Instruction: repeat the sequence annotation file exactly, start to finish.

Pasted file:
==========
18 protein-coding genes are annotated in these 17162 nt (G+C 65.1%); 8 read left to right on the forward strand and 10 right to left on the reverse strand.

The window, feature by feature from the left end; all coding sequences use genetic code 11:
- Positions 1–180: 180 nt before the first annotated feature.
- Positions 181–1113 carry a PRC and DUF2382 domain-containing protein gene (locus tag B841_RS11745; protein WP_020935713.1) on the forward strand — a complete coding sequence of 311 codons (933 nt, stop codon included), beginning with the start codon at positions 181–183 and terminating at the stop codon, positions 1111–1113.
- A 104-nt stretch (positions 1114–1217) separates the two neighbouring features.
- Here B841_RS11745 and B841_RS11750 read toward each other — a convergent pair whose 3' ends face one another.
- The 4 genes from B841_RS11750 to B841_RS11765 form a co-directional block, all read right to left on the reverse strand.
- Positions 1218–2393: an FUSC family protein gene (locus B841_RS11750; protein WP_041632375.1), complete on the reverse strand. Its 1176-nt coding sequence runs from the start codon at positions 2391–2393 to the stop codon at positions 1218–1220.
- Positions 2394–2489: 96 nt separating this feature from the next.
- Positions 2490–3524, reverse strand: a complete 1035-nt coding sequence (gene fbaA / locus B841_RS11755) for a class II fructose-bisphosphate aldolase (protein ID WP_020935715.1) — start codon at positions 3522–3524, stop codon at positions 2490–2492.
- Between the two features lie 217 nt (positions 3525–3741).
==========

18 protein-coding genes are annotated in these 17162 nt (G+C 65.1%); 8 read left to right on the forward strand and 10 right to left on the reverse strand.

The window, feature by feature from the left end; all coding sequences use genetic code 11:
- Positions 1–180: 180 nt before the first annotated feature.
- Positions 181–1113 carry a PRC and DUF2382 domain-containing protein gene (locus tag B841_RS11745; protein WP_020935713.1) on the forward strand — a complete coding sequence of 311 codons (933 nt, stop codon included), beginning with the start codon at positions 181–183 and terminating at the stop codon, positions 1111–1113.
- A 104-nt stretch (positions 1114–1217) separates the two neighbouring features.
- Here B841_RS11745 and B841_RS11750 read toward each other — a convergent pair whose 3' ends face one another.
- The 4 genes from B841_RS11750 to B841_RS11765 form a co-directional block, all read right to left on the reverse strand.
- Positions 1218–2393: an FUSC family protein gene (locus B841_RS11750; protein WP_041632375.1), complete on the reverse strand. Its 1176-nt coding sequence runs from the start codon at positions 2391–2393 to the stop codon at positions 1218–1220.
- Positions 2394–2489: 96 nt separating this feature from the next.
- Positions 2490–3524, reverse strand: a complete 1035-nt coding sequence (gene fbaA / locus B841_RS11755) for a class II fructose-bisphosphate aldolase (protein ID WP_020935715.1) — start codon at positions 3522–3524, stop codon at positions 2490–2492.
- Between the two features lie 217 nt (positions 3525–3741).